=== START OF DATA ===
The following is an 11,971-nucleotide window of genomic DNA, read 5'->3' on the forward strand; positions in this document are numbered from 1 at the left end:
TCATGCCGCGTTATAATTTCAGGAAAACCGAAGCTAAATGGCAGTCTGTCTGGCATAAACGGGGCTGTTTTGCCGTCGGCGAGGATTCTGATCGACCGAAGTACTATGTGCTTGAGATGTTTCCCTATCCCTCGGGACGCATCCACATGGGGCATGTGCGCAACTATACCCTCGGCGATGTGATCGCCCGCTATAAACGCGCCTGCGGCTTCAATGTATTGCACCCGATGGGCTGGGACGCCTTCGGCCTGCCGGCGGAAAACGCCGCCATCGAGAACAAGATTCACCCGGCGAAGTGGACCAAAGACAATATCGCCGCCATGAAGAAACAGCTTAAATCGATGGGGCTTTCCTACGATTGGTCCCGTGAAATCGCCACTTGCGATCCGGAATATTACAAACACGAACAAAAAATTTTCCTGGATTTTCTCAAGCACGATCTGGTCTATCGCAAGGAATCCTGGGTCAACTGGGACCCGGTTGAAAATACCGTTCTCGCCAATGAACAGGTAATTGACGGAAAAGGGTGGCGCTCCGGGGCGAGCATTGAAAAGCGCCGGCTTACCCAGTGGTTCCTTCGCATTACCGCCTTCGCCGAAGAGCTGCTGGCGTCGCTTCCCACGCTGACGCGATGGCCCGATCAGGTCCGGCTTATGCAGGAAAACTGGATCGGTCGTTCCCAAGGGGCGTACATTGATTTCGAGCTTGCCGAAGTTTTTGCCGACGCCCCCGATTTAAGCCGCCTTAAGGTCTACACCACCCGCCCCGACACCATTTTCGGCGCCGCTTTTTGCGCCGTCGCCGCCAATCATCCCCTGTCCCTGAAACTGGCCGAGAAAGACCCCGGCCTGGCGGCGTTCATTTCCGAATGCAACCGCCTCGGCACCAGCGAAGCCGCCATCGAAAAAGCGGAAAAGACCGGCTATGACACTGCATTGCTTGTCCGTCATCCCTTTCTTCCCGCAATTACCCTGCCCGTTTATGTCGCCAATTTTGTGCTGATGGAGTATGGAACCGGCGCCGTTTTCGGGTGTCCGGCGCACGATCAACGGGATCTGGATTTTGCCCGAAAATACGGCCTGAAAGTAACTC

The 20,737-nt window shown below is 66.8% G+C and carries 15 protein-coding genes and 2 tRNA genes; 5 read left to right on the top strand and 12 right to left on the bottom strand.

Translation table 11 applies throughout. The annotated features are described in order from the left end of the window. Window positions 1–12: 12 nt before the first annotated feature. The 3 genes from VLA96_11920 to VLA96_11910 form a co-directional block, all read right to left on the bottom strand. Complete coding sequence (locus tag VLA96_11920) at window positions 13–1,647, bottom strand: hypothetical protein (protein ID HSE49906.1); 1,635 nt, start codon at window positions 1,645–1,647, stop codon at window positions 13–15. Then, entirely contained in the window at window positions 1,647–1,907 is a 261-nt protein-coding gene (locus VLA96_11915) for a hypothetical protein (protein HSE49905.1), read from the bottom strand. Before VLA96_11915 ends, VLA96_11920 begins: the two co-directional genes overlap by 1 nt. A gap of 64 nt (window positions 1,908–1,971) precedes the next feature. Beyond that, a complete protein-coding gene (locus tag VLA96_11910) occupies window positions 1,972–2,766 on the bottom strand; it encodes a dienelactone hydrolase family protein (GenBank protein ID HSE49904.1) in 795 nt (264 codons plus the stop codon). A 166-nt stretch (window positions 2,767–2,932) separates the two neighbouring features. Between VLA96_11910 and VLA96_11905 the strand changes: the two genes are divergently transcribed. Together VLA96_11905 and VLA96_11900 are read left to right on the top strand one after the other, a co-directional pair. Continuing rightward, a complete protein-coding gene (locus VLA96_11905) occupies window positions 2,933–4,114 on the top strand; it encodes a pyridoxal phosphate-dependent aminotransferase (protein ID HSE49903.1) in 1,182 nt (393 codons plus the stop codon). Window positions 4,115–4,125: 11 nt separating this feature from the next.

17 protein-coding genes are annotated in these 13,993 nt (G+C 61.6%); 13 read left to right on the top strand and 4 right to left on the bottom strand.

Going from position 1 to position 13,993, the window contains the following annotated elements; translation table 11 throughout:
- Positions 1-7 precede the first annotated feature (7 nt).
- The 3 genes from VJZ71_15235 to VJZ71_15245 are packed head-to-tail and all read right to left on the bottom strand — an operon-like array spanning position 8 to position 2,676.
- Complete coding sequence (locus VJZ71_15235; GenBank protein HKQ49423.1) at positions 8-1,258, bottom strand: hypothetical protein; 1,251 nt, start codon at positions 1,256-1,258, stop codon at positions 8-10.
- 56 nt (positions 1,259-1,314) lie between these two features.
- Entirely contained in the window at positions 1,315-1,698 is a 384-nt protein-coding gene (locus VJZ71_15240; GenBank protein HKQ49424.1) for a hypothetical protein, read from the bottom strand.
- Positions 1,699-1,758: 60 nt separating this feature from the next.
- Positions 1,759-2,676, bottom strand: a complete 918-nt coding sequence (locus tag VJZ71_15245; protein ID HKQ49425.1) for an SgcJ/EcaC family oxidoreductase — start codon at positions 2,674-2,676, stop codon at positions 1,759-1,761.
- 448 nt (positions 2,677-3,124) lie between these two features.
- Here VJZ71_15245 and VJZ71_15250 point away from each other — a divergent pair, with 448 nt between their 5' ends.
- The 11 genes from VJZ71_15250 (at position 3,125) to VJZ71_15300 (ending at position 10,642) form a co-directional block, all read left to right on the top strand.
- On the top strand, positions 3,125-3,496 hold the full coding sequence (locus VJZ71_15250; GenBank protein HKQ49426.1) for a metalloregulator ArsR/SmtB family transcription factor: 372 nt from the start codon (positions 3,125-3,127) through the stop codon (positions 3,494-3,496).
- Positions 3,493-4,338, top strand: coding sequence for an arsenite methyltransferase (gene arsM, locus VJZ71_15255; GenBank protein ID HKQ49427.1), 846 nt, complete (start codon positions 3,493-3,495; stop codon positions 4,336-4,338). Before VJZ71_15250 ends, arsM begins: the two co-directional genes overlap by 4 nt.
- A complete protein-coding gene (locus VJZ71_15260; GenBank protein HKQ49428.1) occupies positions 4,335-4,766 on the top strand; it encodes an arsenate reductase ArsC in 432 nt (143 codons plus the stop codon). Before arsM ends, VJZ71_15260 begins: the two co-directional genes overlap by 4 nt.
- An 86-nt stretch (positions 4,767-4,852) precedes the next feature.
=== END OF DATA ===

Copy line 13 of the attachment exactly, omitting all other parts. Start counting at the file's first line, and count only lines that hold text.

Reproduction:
- Positions 1,759-2,676, bottom strand: a complete 918-nt coding sequence (locus tag VJZ71_15245; protein ID HKQ49425.1) for an SgcJ/EcaC family oxidoreductase — start codon at positions 2,674-2,676, stop codon at positions 1,759-1,761.